Pre-commercialization actions: the Chinese economy is the envy of the world

The pace of growth has been a little slower than economists expected. But there were many signs of strength, with the services and construction sectors performing particularly well.

The Chinese economy has now recovered from its historically bad first quarter, when the coronavirus forced the country to shut down. GDP grew 0.7% in the first nine months of 2020, the data shows.

“The Chinese economy continued its rapid rebound in the last quarter, the recovery widening and becoming less dependent on investment incentives,” said Julian Evans-Pritchard, senior Chinese economist for Capital Economics.

Growth below 5% would normally be a real cause for concern in China, used to much faster expansion. But that’s pretty good given the circumstances, and even more remarkable compared to the extremely fragile recoveries underway in most other major economies.

The big picture: The International Monetary Fund expects China’s economy to grow by 1.9% in 2020. This compares to contractions of 5.8% in the United States and 8.3% in the 19 countries that use the euro.

Benefits of control: How Beijing handled the initial coronavirus outbreak late last year has been criticized by some western politicians. But China’s strict lockdown and population tracking policies have helped bring the virus under control within its borders. The country has also set aside hundreds of billions of dollars for major infrastructure projects to spur economic growth. The central bank has also done its part.

The virus control plan has proven difficult to replicate for other countries, especially in places where leaders do not exercise the same level of control over their populations as Beijing.

Europe and the United States are now facing a new wave of coronavirus cases. Paris has imposed a nighttime curfew. In London, people from different households are prohibited from meeting indoors. The United States averages over 55,000 new cases a day – up more than 60% from a low in mid-September, and just about every state is heading in the wrong direction.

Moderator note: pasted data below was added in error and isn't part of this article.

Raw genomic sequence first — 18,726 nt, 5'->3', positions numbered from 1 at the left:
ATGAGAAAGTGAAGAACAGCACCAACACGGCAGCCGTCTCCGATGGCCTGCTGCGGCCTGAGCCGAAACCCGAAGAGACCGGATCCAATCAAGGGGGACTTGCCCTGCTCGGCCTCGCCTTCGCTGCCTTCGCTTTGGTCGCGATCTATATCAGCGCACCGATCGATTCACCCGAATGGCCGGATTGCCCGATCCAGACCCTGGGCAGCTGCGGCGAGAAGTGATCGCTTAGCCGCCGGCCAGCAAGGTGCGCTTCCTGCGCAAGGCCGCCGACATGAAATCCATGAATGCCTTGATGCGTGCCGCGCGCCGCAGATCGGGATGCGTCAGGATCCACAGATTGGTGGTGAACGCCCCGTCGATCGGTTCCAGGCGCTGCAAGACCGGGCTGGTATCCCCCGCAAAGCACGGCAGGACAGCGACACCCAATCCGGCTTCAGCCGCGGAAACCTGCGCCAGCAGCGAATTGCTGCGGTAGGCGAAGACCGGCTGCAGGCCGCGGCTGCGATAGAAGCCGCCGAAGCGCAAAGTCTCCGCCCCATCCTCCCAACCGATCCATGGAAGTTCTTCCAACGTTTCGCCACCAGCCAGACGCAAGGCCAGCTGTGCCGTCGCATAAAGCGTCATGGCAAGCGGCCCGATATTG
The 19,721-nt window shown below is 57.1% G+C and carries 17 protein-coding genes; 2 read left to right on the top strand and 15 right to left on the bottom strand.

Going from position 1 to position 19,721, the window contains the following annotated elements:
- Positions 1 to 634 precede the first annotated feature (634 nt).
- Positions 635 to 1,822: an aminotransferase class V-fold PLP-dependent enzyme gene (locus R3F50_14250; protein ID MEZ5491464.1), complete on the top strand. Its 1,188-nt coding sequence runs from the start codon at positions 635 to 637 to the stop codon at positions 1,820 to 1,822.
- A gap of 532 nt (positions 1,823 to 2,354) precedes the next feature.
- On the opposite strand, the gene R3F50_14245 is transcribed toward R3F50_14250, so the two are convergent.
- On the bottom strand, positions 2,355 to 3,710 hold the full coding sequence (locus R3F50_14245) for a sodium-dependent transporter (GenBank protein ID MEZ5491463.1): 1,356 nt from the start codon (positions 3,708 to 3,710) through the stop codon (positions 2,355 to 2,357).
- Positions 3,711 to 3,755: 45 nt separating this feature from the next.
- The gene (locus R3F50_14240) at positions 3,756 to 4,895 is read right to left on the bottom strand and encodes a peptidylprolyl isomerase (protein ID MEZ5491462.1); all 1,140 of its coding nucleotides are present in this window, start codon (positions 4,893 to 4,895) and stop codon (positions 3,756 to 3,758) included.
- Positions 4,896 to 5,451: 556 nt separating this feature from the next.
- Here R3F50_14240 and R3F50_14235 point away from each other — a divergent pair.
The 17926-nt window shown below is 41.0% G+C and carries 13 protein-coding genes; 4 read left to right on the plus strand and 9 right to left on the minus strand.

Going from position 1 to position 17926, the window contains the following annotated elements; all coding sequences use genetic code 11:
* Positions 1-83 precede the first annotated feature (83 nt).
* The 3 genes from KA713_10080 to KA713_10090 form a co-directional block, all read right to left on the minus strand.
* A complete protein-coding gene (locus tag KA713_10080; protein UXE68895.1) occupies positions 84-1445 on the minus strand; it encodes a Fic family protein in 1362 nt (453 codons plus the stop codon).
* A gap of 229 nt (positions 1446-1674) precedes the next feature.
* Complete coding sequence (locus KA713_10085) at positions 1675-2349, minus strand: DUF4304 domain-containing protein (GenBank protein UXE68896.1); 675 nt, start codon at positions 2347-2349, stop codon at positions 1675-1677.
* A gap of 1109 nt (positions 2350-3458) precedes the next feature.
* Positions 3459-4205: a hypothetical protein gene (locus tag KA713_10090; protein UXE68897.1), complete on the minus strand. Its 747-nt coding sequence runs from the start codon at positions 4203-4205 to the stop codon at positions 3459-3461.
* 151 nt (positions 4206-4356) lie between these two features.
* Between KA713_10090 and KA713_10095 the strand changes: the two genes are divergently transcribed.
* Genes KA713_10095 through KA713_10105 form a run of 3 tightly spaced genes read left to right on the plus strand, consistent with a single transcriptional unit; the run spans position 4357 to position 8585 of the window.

And after: The United States is unlikely to be heading for a nationwide lockdown anytime soon, but its economy will remain crippled until there is a dramatic reduction in the number of coronavirus cases.

China, meanwhile, will continue to dominate. Economic data for September indicated that the country’s recovery is gaining even more strength. The figures for industrial production and retail sales were particularly strong.

“We believe growth will continue to accelerate in the near term,” said Evans-Pritchard. “Fiscal policy should remain favorable at least until early next year, which should keep activity in industry and construction going. At the same time, tighter labor market conditions and improved consumer confidence mean the recovery in consumer activity and services Course. “

Look even further: The International Monetary Fund predicts that the Chinese economy will grow by 8.2% in 2021, a much faster pace than that of the United States or the euro zone.

Alibaba sees an opportunity

Ali Baba (BABA) took a majority stake in one of the main supermarket chains in China as he tries to push back rival JD.com in the rapidly growing online grocery industry, my colleague Sherisse Pham reports.

Alibaba is spending 28 billion Hong Kong dollars ($ 3.6 billion) to increase its stake in Sun Art Retail Group from 36% to 72%, the company said in a statement on Monday. Alibaba will then make a general offer to shareholders to buy out the rest of the retail company.